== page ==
When we are talking about dramatic effect, we are basically talking about how we experience the play in a theatre.
Shakespeare didn't try to make the play seem realistic and there were very few props or scenery. This means the audience had to use their imaginations. This is most obvious when Desdemona has been suffocated near the end of the play - we think she's dead because Othello 'smothers her'. However, she comes back to life a couple of minutes later to protect her husband, says 'farewell' and then 'she dies' - it is not realistic, but it is dramatic.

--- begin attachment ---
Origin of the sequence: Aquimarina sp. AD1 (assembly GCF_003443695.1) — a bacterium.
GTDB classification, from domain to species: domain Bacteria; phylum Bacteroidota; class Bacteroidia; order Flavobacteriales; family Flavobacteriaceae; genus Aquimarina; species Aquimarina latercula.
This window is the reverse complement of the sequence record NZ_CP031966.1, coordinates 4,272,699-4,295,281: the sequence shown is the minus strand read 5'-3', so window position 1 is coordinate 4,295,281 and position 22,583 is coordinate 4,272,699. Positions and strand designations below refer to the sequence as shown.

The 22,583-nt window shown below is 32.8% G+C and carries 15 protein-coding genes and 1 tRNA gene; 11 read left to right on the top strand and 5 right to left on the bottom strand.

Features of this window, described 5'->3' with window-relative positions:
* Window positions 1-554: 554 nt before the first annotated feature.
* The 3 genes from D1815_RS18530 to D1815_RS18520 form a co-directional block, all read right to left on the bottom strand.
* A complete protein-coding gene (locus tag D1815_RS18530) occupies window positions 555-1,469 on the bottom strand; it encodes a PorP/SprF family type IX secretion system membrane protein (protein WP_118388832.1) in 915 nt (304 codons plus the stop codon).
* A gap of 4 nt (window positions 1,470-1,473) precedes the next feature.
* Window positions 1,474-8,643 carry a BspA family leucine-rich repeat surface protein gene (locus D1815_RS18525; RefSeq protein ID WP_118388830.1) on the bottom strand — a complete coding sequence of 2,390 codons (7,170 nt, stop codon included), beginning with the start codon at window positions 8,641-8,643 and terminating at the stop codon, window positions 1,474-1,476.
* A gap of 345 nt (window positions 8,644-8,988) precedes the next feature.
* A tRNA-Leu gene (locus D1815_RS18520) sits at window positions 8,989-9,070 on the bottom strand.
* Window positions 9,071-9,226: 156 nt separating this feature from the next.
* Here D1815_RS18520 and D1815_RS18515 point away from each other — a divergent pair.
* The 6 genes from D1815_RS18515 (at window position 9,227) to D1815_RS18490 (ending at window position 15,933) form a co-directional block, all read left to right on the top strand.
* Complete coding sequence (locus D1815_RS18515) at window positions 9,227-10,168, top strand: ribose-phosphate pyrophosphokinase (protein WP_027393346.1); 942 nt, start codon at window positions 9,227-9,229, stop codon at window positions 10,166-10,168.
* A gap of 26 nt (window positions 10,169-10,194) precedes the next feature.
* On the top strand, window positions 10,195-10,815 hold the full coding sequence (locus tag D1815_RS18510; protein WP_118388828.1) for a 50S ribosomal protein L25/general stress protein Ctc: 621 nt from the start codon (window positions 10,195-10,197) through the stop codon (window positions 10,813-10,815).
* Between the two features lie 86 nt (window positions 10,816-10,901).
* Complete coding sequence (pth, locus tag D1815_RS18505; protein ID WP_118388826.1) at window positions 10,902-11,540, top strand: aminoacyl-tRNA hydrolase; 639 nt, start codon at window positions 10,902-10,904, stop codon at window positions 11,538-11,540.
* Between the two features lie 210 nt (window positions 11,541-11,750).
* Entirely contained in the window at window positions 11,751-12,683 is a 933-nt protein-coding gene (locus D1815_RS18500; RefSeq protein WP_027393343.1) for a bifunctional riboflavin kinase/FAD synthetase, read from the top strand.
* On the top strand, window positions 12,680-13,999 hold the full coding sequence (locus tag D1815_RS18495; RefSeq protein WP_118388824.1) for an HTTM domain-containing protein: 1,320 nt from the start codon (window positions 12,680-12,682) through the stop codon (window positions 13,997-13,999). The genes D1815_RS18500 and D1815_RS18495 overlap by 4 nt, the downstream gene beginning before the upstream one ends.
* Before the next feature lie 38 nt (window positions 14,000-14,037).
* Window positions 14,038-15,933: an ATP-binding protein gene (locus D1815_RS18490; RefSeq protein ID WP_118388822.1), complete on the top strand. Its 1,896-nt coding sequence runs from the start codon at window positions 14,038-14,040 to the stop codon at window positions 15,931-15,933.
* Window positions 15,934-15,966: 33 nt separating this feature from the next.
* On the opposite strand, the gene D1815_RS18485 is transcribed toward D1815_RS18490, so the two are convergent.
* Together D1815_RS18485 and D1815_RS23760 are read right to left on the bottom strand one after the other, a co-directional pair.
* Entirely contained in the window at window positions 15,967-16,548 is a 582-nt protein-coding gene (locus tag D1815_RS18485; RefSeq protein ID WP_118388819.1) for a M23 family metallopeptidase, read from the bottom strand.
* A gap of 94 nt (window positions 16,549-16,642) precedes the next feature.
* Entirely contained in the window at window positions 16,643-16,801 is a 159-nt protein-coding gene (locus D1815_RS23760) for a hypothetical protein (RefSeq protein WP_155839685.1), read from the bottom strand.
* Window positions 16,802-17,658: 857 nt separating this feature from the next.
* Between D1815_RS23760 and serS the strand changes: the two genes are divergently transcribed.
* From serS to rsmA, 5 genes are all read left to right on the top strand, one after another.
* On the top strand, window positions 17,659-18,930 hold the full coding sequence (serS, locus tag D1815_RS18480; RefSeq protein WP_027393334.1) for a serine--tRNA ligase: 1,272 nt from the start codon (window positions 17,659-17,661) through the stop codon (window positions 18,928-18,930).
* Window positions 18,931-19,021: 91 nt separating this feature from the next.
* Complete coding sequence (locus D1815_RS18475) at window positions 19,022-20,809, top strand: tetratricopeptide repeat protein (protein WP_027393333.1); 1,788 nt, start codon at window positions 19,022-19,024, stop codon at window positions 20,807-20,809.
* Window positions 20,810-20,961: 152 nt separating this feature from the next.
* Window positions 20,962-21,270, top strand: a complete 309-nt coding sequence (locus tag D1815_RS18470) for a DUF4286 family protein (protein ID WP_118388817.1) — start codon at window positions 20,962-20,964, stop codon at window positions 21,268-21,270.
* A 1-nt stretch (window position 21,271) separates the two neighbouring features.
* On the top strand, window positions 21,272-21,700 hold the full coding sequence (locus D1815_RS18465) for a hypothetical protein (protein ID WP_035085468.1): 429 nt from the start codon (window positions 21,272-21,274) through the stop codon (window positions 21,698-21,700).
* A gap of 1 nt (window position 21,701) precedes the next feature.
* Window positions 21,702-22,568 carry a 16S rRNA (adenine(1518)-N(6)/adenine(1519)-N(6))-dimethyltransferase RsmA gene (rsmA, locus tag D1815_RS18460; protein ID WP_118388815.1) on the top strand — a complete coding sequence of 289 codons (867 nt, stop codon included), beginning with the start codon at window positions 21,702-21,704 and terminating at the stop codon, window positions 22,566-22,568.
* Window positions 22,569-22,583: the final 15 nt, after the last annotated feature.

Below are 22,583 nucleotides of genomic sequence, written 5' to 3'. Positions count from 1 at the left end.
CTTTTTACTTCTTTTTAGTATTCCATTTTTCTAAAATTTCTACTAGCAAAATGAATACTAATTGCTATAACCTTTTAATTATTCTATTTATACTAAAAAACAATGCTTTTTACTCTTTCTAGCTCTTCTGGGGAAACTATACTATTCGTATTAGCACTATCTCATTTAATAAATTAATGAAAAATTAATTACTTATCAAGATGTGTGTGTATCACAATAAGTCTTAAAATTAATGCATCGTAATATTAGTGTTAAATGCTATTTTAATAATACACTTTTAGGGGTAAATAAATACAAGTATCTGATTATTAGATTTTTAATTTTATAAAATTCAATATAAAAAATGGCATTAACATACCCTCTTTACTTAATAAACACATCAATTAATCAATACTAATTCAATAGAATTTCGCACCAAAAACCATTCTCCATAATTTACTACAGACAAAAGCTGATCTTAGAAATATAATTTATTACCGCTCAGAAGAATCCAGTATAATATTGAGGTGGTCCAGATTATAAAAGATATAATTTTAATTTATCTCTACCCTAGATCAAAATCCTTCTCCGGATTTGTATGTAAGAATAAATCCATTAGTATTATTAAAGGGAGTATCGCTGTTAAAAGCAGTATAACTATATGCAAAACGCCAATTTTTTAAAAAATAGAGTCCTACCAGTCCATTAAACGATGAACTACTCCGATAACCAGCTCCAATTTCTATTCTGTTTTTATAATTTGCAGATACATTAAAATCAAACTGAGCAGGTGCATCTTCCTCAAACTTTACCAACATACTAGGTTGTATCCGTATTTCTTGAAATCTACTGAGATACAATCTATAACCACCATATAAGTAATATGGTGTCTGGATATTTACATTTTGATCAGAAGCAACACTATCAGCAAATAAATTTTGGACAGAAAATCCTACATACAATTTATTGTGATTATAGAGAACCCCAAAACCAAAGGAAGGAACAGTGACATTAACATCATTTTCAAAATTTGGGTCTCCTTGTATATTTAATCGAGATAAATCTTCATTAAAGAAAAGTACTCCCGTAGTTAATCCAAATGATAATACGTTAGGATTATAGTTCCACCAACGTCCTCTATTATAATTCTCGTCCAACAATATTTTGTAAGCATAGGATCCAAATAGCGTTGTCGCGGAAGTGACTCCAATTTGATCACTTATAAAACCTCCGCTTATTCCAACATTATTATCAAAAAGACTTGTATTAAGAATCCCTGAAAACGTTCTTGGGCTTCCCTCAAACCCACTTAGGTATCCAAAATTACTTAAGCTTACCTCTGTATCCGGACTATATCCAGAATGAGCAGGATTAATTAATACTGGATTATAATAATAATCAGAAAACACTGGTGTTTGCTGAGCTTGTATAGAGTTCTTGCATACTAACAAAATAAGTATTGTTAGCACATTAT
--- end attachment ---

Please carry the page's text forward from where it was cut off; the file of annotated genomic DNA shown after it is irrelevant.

Secondly, it is important to remember how people watch a play in the theatre - we can't stop the actors to make a cup of tea, there's no book to put down or DVD to pause. This seems very obvious but it's easy to forget. For instance, in Act 3, Scene 3 we have the build up to Othello's decision to kill his wife. We have to think about how an audience would experience this. Iago only has to make a few, almost casual remarks for Othello to become suspicious. We can see in just a few minutes how Othello's marriage (and his life) is destroyed. A theatre audience naturally feels sympathy for Desdemona, and anger towards Iago. This is exactly what dramatic effect is all about - how feelings are created.